Thrilling rocks from the deep center of Ringvent are todays topic! If rocks don’t rock your boat after following this blog for weeks, stop reading right here and look for funny cat videos. But to wrap up yesterday, we are bidding farewell to the outer perimeter of Ringvent with Kuster fluid sampling of the second hole here, and two nice photos. First, the Kuster tool is brought from the drill rig, still warm from its hot subsurface deployment, and holding 600 ml of deep subsurface fluid.
This time, we devise a new system of holding the Kuster tool while the fluid is extracted, and it involves Nicolette; she is holding up her end for 25 minutes straight while being tickled (or being threatened to be tickled) by technicians who shall remain unnamed.
But now we have returned to Ringvent, to its dark, brooding, methane-soaked center. The power of the ring was just too much; co-chiefs and scientists succumbed to this gamble. The order to assemble the RCB drill was given… and it is now drilling in the center of Ringvent and strikes hard rock at ca. 140 m depth, where we expected it to run into the massive sill that keeps Ringvent going. Recovery is excellent, and instead of scattered shards as previously recovered by XCB, nice whole round cores keep coming.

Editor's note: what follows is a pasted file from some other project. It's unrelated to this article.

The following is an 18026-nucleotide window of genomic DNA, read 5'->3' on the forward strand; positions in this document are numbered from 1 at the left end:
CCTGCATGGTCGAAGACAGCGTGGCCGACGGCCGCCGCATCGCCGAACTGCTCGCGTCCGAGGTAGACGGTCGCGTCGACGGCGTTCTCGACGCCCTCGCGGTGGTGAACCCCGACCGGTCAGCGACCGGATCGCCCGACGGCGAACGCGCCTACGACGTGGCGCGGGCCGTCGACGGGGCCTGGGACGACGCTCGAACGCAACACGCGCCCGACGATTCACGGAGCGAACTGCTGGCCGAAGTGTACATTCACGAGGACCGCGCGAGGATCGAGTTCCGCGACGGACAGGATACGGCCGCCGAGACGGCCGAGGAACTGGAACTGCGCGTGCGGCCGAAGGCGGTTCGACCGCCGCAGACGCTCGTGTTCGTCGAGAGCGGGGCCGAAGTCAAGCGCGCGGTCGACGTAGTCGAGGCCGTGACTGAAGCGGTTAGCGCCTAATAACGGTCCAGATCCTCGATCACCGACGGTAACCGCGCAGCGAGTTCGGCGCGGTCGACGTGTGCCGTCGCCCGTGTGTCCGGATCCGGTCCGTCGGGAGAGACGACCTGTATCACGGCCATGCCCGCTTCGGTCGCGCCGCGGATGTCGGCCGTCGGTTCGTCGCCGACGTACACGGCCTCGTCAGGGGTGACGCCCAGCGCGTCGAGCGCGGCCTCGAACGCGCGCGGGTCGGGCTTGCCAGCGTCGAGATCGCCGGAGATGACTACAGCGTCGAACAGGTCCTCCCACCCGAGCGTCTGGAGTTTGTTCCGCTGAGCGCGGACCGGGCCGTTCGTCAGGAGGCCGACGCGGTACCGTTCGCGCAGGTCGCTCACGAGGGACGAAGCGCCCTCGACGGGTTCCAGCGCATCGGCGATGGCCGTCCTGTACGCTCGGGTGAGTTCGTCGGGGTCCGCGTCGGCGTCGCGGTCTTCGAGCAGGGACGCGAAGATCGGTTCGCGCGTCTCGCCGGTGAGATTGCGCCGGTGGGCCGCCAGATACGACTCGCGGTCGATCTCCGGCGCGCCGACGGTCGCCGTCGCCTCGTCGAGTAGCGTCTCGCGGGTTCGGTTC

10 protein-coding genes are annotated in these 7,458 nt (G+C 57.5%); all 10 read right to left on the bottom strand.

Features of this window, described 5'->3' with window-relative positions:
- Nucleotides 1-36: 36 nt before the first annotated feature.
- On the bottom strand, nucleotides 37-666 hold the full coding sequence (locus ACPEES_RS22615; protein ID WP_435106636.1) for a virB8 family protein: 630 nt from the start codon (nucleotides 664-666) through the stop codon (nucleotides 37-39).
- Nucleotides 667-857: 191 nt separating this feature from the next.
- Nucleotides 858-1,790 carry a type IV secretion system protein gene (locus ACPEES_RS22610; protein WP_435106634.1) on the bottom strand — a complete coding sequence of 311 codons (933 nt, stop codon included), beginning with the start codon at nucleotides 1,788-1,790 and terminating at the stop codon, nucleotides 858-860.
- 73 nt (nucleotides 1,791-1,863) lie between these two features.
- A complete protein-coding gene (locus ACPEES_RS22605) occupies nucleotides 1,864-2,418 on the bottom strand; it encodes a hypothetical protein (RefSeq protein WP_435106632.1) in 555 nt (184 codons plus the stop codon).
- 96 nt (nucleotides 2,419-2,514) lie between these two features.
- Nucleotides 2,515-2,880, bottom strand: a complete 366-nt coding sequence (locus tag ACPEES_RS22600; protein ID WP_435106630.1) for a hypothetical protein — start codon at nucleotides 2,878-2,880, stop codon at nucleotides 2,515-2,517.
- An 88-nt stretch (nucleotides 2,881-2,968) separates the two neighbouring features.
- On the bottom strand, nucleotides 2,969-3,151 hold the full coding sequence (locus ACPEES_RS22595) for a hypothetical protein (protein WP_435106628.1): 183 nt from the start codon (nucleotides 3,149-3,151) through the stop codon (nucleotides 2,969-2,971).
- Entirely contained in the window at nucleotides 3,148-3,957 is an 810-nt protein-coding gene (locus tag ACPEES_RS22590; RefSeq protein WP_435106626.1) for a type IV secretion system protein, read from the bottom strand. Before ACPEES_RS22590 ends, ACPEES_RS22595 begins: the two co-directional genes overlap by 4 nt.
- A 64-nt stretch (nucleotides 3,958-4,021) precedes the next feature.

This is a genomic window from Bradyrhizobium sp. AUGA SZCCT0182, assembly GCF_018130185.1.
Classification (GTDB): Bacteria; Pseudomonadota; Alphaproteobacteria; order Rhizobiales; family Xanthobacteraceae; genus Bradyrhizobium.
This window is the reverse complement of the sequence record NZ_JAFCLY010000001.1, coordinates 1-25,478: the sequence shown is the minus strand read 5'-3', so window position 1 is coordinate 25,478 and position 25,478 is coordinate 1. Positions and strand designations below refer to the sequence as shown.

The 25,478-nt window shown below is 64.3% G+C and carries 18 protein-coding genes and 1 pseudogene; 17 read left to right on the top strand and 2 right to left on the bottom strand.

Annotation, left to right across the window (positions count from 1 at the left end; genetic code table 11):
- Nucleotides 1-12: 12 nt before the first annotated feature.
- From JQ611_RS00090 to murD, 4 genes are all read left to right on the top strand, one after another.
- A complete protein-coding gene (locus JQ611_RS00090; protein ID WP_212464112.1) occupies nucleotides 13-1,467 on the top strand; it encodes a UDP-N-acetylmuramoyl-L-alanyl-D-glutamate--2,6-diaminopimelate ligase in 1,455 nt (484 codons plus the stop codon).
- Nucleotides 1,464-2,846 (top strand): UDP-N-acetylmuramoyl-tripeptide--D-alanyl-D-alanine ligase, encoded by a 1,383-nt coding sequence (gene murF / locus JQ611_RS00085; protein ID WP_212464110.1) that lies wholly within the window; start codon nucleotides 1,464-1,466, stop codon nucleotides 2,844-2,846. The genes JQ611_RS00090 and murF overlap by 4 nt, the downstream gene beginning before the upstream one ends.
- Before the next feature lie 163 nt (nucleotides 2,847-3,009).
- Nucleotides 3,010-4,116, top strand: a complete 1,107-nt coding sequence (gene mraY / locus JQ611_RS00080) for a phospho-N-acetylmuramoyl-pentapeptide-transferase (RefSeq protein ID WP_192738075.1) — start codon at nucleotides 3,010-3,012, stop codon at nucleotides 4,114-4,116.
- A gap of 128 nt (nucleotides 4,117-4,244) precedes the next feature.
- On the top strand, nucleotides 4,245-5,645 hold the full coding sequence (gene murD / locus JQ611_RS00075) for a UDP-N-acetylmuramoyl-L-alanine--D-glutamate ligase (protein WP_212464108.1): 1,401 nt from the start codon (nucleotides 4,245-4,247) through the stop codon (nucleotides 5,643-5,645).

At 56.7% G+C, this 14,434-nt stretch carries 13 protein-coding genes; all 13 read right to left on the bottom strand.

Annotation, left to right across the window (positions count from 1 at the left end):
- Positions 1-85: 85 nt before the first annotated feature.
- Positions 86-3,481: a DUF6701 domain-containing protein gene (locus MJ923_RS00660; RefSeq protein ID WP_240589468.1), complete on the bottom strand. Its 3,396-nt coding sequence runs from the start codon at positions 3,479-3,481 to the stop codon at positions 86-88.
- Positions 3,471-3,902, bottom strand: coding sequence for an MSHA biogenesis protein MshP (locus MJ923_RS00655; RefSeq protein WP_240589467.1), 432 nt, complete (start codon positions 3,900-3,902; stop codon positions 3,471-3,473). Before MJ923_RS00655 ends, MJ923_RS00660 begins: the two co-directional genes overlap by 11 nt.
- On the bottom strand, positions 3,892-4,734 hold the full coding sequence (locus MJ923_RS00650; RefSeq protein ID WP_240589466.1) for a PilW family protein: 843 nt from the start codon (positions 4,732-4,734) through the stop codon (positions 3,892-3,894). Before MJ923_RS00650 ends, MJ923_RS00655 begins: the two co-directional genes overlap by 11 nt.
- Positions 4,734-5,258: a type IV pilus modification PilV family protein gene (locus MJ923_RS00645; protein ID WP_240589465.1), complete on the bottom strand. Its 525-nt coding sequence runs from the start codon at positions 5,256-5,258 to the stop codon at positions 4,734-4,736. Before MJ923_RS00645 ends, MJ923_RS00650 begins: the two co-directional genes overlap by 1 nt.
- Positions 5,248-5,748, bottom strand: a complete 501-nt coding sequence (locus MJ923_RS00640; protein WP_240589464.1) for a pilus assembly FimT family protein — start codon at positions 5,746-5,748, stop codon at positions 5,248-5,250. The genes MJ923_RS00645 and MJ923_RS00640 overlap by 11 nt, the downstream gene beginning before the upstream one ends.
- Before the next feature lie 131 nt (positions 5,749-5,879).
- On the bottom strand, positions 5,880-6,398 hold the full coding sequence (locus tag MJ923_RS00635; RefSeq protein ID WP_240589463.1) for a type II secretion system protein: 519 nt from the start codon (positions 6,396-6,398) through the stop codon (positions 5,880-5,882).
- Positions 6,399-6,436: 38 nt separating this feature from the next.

The mood instantly brightens. The microbiologists have prepared a detailed collaborative sampling scheme, expecting a difficult struggle to find reasonable samples, but with such good recovery it is possible to choose and even to be picky. Candidate samples go straight into N2-flushed bags, and Didi and Yuki can be cheerful again.
For proper curation, Tim Fulton is taking pictures of each complete rock core, before selected samples are taken out into anaerobic storage.
What is all this about? Rock hotels for microbes. They cannot exist in the solid rock itself, but wherever sediment- or carbonate-filled veins or hollow vesicles show up, microorganisms could take up residence, for example in these specimens. The upper layers of the Ringvent sill are still in an acceptable temperature range, near 80°C.
The sills are alive, to the sound of microbes… and what if these microbes produced a lot of gas? Thanks to our excellent shipboard geochemistry team, we know already that the Ringvent sills reek of methane and other alkanes… but to sample these cores in bite-sized pieces, tools will be required that are not standard repertoire in microbiology. Here, Yuki is evaluating his choices, presented by Marine Instrument Specialist Garrick.